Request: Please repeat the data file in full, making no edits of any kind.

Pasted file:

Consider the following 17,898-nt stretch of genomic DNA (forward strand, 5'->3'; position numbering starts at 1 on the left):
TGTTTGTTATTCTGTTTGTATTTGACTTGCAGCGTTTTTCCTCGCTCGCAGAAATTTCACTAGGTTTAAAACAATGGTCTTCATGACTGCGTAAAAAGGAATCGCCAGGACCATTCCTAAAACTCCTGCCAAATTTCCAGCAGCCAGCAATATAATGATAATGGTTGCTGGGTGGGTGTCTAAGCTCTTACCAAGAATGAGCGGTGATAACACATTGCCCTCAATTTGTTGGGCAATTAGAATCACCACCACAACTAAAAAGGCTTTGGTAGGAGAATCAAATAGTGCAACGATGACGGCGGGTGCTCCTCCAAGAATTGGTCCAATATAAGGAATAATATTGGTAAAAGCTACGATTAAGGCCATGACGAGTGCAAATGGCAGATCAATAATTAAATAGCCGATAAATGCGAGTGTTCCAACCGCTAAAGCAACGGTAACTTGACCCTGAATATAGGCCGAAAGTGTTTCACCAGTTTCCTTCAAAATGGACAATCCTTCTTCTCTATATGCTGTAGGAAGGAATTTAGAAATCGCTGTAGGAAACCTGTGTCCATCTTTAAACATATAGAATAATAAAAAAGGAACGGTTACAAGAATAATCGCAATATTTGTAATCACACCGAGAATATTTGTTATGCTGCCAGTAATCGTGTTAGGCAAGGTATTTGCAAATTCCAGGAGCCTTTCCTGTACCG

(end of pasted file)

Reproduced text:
Consider the following 17,898-nt stretch of genomic DNA (forward strand, 5'->3'; position numbering starts at 1 on the left):
TGTTTGTTATTCTGTTTGTATTTGACTTGCAGCGTTTTTCCTCGCTCGCAGAAATTTCACTAGGTTTAAAACAATGGTCTTCATGACTGCGTAAAAAGGAATCGCCAGGACCATTCCTAAAACTCCTGCCAAATTTCCAGCAGCCAGCAATATAATGATAATGGTTGCTGGGTGGGTGTCTAAGCTCTTACCAAGAATGAGCGGTGATAACACATTGCCCTCAATTTGTTGGGCAATTAGAATCACCACCACAACTAAAAAGGCTTTGGTAGGAGAATCAAATAGTGCAACGATGACGGCGGGTGCTCCTCCAAGAATTGGTCCAATATAAGGAATAATATTGGTAAAAGCTACGATTAAGGCCATGACGAGTGCAAATGGCAGATCAATAATTAAATAGCCGATAAATGCGAGTGTTCCAACCGCTAAAGCAACGGTAACTTGACCCTGAATATAGGCCGAAAGTGTTTCACCAGTTTCCTTCAAAATGGACAATCCTTCTTCTCTATATGCTGTAGGAAGGAATTTAGAAATCGCTGTAGGAAACCTGTGTCCATCTTTAAACATATAGAATAATAAAAAAGGAACGGTTACAAGAATAATCGCAATATTTGTAATCACACCGAGAATATTTGTTATGCTGCCAGTAATCGTGTTAGGCAAGGTATTTGCAAATTCCAGGAGCCTTTCCTGTACCG